As with his other sculptural works, he used primarily everyday materials, mostly from supply yards. He mentioned reading Herman Melville, who he said characterized Vineyarders as resourceful builders: “He wrote that they can make do with anything that you give them, like a scrap of fabric and a splinter of driftwood and they can build a shelter.” Laursen likes to think that Melville would have described him similarly. “I thought, ‘All right, I am going to use these old machine parts and really basic metal shapes to build and animate this thing,’” he said.

Maggie Shannon

He completed Sunbird more than a year ago, and is understandably thrilled that it seems the sculpture will finally find its permanent home in a more visible location. “Sound my heart makes when exploding from joy,” he wrote in a recent email confirming that the permitting process for solar canopies and the sculpture installation at up-Island Cronig’s was complete.

Not that he hasn’t been busy in the intervening months. The creation of Sunbird was actually a bit of a sidetrack from an ambitious multi-year project involving the musical sculptures already mentioned. It will ultimately be a traveling performance art piece that is best described by Laursen himself.

“I’m building a band,” he said. “I spent many years in bands touring and stuff. When I got back to the kinetic sculpture, I wanted to find a way to combine sculpture and music. I’ve been prototyping the parts – all the building it and doing a few shows and taking some pictures.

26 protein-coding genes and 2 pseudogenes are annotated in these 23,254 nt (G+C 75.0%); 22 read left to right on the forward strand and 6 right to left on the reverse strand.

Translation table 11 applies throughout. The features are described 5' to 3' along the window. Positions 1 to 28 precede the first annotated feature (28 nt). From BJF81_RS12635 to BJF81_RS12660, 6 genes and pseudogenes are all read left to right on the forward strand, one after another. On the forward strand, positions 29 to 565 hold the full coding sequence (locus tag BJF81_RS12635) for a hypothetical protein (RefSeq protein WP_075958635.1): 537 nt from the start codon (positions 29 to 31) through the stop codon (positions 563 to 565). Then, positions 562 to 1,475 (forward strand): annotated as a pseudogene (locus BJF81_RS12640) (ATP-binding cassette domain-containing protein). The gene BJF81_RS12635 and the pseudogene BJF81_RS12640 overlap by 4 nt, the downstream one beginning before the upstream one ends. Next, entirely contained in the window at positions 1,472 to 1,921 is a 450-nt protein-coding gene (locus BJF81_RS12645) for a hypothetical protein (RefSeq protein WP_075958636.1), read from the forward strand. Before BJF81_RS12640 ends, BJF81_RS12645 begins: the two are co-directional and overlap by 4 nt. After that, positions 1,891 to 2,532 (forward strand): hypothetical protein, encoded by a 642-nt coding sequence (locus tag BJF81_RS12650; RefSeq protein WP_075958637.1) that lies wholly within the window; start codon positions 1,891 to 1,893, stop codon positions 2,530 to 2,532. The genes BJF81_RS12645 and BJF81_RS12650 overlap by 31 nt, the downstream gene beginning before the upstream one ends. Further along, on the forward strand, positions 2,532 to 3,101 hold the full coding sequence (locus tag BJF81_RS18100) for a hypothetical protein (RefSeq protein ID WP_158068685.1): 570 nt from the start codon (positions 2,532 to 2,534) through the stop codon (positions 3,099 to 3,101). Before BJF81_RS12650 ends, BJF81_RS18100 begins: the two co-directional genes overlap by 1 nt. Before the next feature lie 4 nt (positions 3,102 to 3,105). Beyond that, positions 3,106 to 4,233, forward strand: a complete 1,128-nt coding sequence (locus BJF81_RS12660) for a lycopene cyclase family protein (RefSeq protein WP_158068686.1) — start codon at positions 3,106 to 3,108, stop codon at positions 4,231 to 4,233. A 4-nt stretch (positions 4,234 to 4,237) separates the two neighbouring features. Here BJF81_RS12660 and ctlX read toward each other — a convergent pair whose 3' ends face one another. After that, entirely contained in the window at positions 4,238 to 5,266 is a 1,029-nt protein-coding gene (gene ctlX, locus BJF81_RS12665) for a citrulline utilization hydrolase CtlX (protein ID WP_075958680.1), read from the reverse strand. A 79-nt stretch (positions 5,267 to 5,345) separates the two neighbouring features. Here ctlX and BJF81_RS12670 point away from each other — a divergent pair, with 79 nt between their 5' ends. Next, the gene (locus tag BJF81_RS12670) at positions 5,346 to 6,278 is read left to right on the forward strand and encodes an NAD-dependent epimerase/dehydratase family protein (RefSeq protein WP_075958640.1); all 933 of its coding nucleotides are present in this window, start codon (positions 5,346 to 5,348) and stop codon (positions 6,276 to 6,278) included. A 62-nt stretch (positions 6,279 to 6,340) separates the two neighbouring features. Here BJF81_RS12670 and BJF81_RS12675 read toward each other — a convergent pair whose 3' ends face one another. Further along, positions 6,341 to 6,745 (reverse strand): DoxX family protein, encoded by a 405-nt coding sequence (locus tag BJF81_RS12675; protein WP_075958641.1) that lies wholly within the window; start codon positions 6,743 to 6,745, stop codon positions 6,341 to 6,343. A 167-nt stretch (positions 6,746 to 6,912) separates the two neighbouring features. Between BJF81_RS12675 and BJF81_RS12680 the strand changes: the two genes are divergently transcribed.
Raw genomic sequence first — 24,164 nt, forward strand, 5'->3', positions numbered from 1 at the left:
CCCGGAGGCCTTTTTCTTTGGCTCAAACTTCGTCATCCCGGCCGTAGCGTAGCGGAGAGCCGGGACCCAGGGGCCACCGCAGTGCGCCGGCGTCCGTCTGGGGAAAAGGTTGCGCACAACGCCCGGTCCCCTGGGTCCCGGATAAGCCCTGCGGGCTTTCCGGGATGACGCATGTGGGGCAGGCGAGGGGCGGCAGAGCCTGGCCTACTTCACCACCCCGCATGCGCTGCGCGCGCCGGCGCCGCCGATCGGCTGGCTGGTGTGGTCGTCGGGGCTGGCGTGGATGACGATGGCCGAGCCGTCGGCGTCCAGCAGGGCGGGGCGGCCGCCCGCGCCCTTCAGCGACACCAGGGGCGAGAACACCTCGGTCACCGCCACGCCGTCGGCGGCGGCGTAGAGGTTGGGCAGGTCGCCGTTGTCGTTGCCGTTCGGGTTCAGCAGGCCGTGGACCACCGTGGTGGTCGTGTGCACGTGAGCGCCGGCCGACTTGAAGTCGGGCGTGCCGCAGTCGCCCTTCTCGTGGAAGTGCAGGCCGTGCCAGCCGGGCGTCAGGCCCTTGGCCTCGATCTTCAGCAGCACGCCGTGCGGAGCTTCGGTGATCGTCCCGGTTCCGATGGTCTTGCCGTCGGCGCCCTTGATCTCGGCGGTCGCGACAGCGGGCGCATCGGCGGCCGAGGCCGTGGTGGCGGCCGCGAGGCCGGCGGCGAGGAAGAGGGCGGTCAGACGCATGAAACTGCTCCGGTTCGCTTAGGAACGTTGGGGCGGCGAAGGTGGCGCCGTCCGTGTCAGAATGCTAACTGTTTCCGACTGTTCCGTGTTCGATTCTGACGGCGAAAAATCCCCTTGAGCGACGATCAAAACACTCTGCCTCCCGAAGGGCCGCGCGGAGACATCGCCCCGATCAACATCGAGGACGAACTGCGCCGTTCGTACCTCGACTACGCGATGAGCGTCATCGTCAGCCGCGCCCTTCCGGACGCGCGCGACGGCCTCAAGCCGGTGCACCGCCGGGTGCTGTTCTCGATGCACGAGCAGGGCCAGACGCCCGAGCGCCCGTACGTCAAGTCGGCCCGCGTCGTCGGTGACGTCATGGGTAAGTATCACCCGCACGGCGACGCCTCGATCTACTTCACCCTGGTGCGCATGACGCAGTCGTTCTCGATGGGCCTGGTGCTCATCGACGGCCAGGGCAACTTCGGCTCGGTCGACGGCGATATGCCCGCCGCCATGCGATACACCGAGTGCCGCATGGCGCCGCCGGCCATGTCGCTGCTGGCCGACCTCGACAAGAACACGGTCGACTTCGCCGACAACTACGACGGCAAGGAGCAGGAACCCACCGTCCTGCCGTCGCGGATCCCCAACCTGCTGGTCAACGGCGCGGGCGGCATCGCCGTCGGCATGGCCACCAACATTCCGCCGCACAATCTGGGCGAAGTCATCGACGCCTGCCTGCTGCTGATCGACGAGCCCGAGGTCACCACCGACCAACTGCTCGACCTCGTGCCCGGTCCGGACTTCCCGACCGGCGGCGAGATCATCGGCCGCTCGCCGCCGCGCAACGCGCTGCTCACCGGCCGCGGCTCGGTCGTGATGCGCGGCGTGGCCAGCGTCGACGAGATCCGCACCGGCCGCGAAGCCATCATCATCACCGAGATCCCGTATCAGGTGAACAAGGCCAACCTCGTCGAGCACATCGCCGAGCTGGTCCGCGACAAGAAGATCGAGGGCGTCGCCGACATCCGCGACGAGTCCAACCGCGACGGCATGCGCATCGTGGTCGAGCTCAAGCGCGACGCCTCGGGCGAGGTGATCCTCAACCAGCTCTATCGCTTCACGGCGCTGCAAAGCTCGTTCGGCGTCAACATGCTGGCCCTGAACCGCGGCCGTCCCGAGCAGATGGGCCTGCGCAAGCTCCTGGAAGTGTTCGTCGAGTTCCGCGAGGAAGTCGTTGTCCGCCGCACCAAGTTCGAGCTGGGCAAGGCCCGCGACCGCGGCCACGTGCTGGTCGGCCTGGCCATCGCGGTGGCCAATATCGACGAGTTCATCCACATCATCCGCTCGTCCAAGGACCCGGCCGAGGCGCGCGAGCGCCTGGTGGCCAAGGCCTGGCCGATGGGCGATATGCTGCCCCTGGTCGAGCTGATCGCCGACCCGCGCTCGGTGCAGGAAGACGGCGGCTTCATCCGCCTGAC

“It’s going to be a traveling performance art piece. We’re going to have vocals and guitars. But all the percussion and the stage props, the drums are sculptures. Anything I want. They’re starting to take shape. I’m picturing some big, god-like heads. Maybe a tree with characters.”

Devin Yalkin

Eventually there will be seven sculptures that perform seven songs, he said. Some of the elements of the piece can already be seen at timlaursen.com, and according to Laursen the public response to the few partial performances has been enthusiastic. “People crush their beer cup and scream and can’t look away,” he said. “They say ‘Ahh what the fuck is going on?’”

“I can be working on the sculptures and still feel like a rocker,” he said with palpable happiness.

But it is Sunbird that is his homage to his home island, a place he is trying to figure out how to return to full time. “I’m definitely trying to turn the ship toward home, and hope I can find a space for a studio,” he said.

“The Vineyard nurtures artists in a wonderful way. The land and emptiness of the winter does something for you.”